Published: August 11, 2020 7:02:23 pm
Written by Bushra Alvi Razzack
Perhaps the city’s most famous “Dilliwali”, Sadia Dehlvi, was a woman of great talents — an author, journalist, film maker, activist, culinary expert, and much more. Sadia belonged to the famous Dehlvi family whose Urdu magazines, especially Shama and Khilauna, were a rage in the times gone by. She lived life on her own terms. Never one to be daunted by circumstances, she celebrated life in all its vibrant forms. Dehlvi was gutsy, flamboyant and bindaas — at the same time very spiritual. This quintessential “Dilliwali” could be seen across the cultural landscape of Delhi. At any function that celebrated Delhi’s culture, one was sure to find her.
When she passed away on August 5, a pall of gloom descended upon Delhi. The evening after she was laid to rest, my brother Sohail and I went to offer our condolences to her family. We met her mother, Zeenat Kausar, and her son, Armaan, at their house in Nizamuddin East. As we spoke about her, we went down memory lane.
My earliest memories of her go back to the Eid celebrations during our early years when we met her at the Eid Milan gatherings hosted by Hakeem Abdul Hameed of Hamdard Dawakhana at his Kautilya Marg residence. A regular feature on our social calendar, the Eid Milan was then a get-together of the elite Muslim families of Delhi with a smattering of politicians and diplomats. Among the regulars there were members of the Dehlvi family, popularly known as “Shama waley”.
While everyone was dressed in their Eid finery, it was vivacious Sadia and her dynamic mother who made heads turn. Their compelling presence made them the cynosure of all eyes. I remember them dressed in ghararas and I can recall Sadia’s chuna hua (crinkled) dupatta and dangling earrings. From very early on she stood out. She had a certain kind of aura about her and I, as a young girl, was already impressed. Later, she was to inspire many people whose lives she touched in one way or another.
For most people of my generation who did not have any formal education in Urdu, the famous Shama magazine, an Urdu film and literary monthly was the incidental Urdu teacher. We would excitedly read the magazine with the help of our mother. Everyone was hooked onto it and enthusiastically awaited the next edition. Bano was the Urdu women’s journal which was edited by both Sadia and her mother.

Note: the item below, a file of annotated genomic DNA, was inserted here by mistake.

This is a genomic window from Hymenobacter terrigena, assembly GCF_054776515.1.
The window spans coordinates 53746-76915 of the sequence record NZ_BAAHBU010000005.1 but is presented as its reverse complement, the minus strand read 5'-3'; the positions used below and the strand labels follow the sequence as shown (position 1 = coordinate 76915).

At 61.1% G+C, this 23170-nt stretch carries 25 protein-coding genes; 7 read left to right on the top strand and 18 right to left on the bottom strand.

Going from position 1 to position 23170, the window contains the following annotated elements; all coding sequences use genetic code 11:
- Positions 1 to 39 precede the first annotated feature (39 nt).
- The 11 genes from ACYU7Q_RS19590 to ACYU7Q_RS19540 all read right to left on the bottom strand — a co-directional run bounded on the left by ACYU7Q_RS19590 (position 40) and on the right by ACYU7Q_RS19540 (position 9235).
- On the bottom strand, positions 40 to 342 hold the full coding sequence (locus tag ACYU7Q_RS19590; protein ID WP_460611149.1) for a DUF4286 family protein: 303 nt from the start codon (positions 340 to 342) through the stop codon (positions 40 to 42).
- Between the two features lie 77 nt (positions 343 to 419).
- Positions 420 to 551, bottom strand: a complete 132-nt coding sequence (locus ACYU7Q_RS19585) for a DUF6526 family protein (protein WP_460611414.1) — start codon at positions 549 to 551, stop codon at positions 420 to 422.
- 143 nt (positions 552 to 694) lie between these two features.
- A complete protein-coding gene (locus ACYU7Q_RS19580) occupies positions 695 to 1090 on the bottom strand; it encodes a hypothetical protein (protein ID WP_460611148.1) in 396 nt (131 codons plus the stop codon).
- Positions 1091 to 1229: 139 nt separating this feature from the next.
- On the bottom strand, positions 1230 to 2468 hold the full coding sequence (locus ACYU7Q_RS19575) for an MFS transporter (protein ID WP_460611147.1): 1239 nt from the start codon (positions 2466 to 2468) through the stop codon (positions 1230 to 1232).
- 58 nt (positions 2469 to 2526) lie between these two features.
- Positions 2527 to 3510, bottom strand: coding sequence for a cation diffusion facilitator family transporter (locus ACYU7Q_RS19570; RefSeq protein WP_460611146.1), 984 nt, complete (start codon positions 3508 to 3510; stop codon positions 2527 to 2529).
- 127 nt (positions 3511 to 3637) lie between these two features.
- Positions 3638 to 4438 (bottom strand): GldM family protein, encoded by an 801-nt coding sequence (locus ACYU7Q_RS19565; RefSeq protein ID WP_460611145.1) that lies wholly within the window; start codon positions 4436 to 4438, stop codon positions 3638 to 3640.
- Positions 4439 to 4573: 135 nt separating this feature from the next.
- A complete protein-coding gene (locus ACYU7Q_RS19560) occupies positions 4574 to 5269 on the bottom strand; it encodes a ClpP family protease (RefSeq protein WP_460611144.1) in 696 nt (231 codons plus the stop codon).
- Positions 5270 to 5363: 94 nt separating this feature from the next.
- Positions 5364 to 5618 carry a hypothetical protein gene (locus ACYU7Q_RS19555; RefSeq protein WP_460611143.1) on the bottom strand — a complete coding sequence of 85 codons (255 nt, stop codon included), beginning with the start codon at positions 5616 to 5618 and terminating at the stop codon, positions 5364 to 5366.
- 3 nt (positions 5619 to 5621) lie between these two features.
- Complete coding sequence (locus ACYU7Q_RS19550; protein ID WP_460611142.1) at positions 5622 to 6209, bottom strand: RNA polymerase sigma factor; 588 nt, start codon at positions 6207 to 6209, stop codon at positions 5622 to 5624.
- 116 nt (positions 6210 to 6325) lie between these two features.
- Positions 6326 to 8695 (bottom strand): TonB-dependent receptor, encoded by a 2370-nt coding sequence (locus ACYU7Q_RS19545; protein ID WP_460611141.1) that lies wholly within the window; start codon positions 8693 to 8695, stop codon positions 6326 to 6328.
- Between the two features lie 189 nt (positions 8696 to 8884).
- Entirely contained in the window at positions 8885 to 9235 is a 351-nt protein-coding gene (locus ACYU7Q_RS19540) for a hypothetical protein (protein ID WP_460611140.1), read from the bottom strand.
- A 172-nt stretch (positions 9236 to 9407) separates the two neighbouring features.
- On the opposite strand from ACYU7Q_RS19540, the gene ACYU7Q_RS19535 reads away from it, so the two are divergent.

While for many “The Shama Group” meant magazines, periodicals and Urdu journalism, for us, it also stood for Shama Laboratories, manufacturers of Unani medicine. Both my parents being hakims, this connect was, but natural. Sadia Dehlvi’s grandfather had ventured into this business in 1956 and after him, this business was looked after by Mohd. Ilyas Dehlvi, her uncle, who was closely associated with my father Hakim Mohammed Abdur Razzack. Sadia’s elder brother, Faheem Dehlvi, was a regular visitor to our house in Nizamuddin East. Unfortunately, he too passed away a few years back. Shama Laboratories too shut down as did the Shama magazine and in its place Shama Remedies Pvt Ltd was started by Sadia’s cousin, Mohsin Dehlvi who has taken this venture forward as Dehlvi Naturals.
Sadia shifted to Nizamuddin East when their iconic family bungalow, Shama Kothi, at Sardar Patel Marg in New Delhi’s Diplomatic Enclave was sold off when the family’s fortunes crumbled. I would often meet her taking a walk in the colony park or at the Bhogal market buying meat and other items. Despite being a well-known personality, she was a very grounded person and, over the years, had found her peace in Sufism.
I would also often meet her at various events organised by the Aseem Asha Foundation which both of us patronised. She was very invested in girls’ education, upliftment and skill development and one section of the foundation’s activities was the Shama-e-Ilm Tailoring Centre at Okhla which was sponsored by her. To keep her memory alive, Aseem Asha Usman, director of the foundation, has decided to re-name this centre as “Sadia Dehlvi Cutting and Designing Centre”.
Dehlvi loved and enjoyed being a mother. One would always see her face glow with pride and affection when she spoke about her son Armaan Ali, a musician, who has already carved a niche for himself. At a Basant Panchami celebration organised in our colony in February 2017, which I was attending with my sister-in-law Nabeela, Dehlvi expressly came up to us and urged us to stay back as Armaan was performing. Last year, at the Sufi Route Concert organised by A R Rahman at the Garden of Five Senses, I again met Sadia, sitting in the biting cold of early February as she accompanied Armaan who was to perform later that evening. I was rather surprised to have seen her there as her father had passed away just two days ago, and she herself was battling cancer. Love for her son had made her overlook her own sorrow and comfort.
The epitome of the modern Indian Muslim woman with her roots in tradition, she will be greatly missed in Delhi’s literary and cultural circuit.
May she rest in eternal peace. Aameen.
The writer is a Delhi-based author, translator and poet, and the editor of Dilliwali: Celebrating the Woman of Delhi through Verse
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